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Who Gets Power — And Why It Can Corrupt Even The Best Of Us

We explore research on who rises to power, and how power affects those who have it, on this week's Hidden Brain.
Gary Waters
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Getty Images/Ikon Images

If you've ever visited the palm-lined neighborhoods of Beverly Hills, you've probably noticed that the rich and famous aren't the only ones drawn there.

Stargazers also flock to this exclusive enclave, seeking a chance to peer into — and fantasize about — the lives of movie stars and film directors.

Call it adulation, adoration, idolization: we humans are fascinated by glamour and power.

But this turns out to be only one side of our psychology.

We also feel envious — even resentful of the rich and powerful — and that ambivalence is deeply rooted in our evolutionary history.

This week on Hidden Brain, we're looking at power from different perspectives: First, why we adore the rich, and yet are equally thrilled to watch their marriages crumble in the tabloids. In the second half of our show, we look at how we gain influence, and what happens to us once we have it.

"Power is part of every moment of our social lives," researcher Dacher Keltner says. "We've got to be aware of it. It can lead us to do foolish things, and we should try to do the things that make it a force for good."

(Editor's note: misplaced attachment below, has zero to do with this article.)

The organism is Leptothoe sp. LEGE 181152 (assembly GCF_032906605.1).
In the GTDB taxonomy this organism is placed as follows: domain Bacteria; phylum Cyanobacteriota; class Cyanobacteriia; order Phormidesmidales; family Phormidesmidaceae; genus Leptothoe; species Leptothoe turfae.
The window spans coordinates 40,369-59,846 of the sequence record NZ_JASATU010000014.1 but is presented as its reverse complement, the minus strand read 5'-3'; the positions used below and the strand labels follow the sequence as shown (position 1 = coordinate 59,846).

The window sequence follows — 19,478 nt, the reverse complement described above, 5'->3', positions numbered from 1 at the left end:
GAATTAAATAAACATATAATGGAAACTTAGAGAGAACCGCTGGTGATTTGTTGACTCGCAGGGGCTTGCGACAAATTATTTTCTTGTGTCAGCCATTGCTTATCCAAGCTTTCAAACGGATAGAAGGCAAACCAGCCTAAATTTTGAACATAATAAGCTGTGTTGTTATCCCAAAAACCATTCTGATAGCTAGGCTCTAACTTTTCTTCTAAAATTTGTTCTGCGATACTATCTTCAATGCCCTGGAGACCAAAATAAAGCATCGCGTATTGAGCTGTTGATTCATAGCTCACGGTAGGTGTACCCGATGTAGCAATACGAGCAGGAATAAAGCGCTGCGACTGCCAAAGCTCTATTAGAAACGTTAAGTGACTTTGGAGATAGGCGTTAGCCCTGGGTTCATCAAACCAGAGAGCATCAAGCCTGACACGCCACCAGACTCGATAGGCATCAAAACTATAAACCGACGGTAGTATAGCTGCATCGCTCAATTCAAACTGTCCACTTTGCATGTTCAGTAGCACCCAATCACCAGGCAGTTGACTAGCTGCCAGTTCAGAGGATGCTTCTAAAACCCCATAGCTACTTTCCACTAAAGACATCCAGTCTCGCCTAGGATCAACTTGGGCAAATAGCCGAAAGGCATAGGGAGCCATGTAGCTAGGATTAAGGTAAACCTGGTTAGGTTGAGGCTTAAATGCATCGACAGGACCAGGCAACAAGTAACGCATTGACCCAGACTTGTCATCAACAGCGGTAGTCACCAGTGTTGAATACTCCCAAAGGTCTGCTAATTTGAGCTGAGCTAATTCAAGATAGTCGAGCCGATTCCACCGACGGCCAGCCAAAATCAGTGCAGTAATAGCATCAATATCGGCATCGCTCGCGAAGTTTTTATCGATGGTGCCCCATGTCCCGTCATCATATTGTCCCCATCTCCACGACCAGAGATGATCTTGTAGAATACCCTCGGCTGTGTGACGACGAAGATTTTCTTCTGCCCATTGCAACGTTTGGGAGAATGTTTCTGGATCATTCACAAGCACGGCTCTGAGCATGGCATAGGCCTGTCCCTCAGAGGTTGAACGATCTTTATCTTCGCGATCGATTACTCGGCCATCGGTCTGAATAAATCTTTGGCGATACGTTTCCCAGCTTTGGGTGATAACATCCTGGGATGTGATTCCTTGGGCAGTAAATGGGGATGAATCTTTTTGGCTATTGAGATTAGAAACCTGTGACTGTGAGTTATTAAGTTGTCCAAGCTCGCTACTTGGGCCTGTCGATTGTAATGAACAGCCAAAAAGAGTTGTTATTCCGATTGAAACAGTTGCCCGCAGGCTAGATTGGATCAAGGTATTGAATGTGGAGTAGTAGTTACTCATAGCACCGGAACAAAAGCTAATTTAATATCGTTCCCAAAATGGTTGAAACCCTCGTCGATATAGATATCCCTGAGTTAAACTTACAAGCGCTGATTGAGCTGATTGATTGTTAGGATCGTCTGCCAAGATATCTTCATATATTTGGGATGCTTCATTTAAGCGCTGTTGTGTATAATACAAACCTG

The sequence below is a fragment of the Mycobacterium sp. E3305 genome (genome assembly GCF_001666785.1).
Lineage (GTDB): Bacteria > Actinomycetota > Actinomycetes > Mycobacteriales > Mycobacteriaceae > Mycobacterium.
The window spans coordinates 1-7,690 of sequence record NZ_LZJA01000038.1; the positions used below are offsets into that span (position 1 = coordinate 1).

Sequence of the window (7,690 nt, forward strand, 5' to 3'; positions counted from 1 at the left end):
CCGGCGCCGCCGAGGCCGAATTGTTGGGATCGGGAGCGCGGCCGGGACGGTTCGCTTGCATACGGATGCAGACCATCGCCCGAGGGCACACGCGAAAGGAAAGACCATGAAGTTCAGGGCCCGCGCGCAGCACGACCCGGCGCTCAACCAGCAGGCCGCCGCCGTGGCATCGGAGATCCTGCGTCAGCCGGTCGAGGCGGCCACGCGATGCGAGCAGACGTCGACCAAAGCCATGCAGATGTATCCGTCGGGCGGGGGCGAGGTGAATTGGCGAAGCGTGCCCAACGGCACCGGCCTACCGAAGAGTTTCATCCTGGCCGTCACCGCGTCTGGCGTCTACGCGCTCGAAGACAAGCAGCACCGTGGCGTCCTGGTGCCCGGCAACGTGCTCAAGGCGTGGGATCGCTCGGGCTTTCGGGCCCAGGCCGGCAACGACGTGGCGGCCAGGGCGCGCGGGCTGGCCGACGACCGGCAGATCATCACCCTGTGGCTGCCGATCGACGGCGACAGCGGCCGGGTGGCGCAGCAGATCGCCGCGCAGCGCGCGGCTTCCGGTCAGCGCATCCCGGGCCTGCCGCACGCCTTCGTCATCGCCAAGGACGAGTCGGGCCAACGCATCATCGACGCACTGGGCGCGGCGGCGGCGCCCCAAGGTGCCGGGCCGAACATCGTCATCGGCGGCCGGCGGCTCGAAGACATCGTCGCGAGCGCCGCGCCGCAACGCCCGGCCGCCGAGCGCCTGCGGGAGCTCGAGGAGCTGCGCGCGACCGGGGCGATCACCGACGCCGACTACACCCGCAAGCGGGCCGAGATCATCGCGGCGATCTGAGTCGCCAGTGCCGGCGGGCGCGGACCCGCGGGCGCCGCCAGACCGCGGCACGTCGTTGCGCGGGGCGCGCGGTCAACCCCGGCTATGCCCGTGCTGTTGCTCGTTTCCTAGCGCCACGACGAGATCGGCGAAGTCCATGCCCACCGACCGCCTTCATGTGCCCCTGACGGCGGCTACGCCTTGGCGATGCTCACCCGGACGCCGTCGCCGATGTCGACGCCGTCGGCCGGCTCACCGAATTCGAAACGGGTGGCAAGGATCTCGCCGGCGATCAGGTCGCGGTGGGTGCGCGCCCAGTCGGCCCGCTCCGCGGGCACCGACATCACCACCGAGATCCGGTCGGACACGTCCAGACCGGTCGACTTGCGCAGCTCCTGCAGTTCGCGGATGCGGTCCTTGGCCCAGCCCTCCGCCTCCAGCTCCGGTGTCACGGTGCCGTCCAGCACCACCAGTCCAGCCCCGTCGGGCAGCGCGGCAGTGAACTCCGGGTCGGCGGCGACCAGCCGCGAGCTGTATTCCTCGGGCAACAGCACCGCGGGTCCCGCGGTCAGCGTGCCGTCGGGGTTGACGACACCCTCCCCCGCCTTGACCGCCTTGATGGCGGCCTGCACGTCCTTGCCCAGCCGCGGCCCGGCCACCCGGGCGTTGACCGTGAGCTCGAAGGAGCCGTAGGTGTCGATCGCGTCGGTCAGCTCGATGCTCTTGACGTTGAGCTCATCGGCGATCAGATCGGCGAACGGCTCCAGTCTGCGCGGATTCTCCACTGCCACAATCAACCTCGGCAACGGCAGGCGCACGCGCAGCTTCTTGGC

Hidden Brain is hosted by Shankar Vedantam and produced by Tara Boyle, Maggie Penman, Jennifer Schmidt, Renee Klahr, Parth Shah, and Rhaina Cohen. Chris Benderev also contributed to this week's show. You can also follow us on Twitter @hiddenbrain, and listen for Hidden Brain stories every week on your local public radio station.

Copyright 2021 NPR. To see more, visit https://www.npr.org.

Shankar Vedantam is the host and creator of Hidden Brain. The Hidden Brain podcast receives more than three million downloads per week. The Hidden Brain radio show is distributed by NPR and featured on nearly 400 public radio stations around the United States.
Chris Benderev is a founding producer of and also reports stories for NPR's documentary-style podcast, Embedded. He's driven into coal mines, watched as a town had to shutter its only public school after 100 years in operation, and, recently, he's followed the survivors of a mass shooting for two years to understand what happens after they fade from the news. He's also investigated the pseudoscience behind a national chain of autism treatment facilities. As a producer, he's made stories about ISIS, voting rights and Donald Trump's business history. Earlier in his career, he was a producer at NPR's Weekend Edition, Morning Edition, Hidden Brain and the TED Radio Hour.
Jennifer Schmidt is a senior producer for Hidden Brain. She is responsible for crafting the complex stories that are told on the show. She researches, writes, gathers field tape, and develops story structures. Some highlights of her work on Hidden Brain include episodes about the causes of the #MeToo movement, how diversity drives creativity, and the complex psychology of addiction.
Tara Boyle is the supervising producer of NPR's Hidden Brain. In this role, Boyle oversees the production of both the Hidden Brain radio show and podcast, providing editorial guidance and support to host Shankar Vedantam and the shows' producers. Boyle also coordinates Shankar's Hidden Brain segments on Morning Edition and other NPR shows, and oversees collaborations with partners both internal and external to NPR. Previously, Boyle spent a decade at WAMU, the NPR station in Washington, D.C. She has reported for The Boston Globe, and began her career in public radio at WBUR in Boston.